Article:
Actually the object of knowledge, in itself, may not prevent anyone from knowing it. Even when the possibility of knowing such knowledge abounds all around, if the agent of knowledge has no obligation to give attention to the several avenues of knowledge surrounding it, they will simply pass unnoticed. Even in a physical sense when countless number to stimuli are already confronting the senses, it is surprising that a number of them are not even given the slightest attention. It remains a riddle what promotes certain stimulii to the status of being known while certain others are not thus promoted.

Knowledge alone is capable of revealing itself. Only the self is luminous, whereas the non-self remains hidden before becoming revealed. How can any knowledge come if non-specific knowledge has not within it a device by which pure awareness can change into an object of Knowledge? In the previous verse There was reference to the dialectics of the one and the many, in which also the conversion of the one into many is looked upon with awe. The same mystery is kept alive in this verse also.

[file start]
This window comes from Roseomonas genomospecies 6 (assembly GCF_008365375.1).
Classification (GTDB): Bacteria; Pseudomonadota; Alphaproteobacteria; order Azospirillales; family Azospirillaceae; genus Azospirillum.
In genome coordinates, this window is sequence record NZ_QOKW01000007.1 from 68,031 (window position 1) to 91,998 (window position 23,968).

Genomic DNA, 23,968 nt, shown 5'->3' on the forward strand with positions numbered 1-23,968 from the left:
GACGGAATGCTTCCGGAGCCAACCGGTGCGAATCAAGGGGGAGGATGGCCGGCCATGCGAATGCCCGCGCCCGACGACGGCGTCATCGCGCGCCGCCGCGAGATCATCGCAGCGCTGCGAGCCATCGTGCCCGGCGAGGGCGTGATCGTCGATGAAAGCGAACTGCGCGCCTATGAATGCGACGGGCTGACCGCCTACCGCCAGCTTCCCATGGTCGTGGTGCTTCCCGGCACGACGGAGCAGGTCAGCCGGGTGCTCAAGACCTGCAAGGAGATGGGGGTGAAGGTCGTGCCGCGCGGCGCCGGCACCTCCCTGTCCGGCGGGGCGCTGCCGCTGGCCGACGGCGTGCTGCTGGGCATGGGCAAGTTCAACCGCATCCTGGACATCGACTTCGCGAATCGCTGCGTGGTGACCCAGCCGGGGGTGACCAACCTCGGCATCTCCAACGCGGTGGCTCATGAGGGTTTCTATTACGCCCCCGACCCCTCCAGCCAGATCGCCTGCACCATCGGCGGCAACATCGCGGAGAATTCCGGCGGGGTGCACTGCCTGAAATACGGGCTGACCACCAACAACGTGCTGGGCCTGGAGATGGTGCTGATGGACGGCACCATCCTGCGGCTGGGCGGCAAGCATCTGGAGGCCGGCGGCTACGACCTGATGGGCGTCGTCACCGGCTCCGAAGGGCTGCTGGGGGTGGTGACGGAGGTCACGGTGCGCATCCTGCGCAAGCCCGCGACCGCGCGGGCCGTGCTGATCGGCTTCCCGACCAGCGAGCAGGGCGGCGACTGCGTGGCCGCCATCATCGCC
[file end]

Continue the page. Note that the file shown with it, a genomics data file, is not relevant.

What remains as knowledge of knowledge
And makes known here, we are that.
Considering thus, to which category does knowledge belong?
Ans how does it function and what is that is called the known?


Humans have five kinds of sense objects. If we pour aromatic coffee out of a jug into a cup, we can hear the sound and see how the space in the cup is filled with the thick iodine coloured coffee.  We can feel even from outside the cup that it is hot. Black coffee with lathering foam on the surface can be a pleasing sight. Even from a distance the smell comes. It is tasty when sipped. Even sense organ is bringing a different report about the stuff presented to our perception, such as sound, touch, form, taste, and smell. All these, however different, are complementary and our mind can appreciate the sipping of the delicious coffee.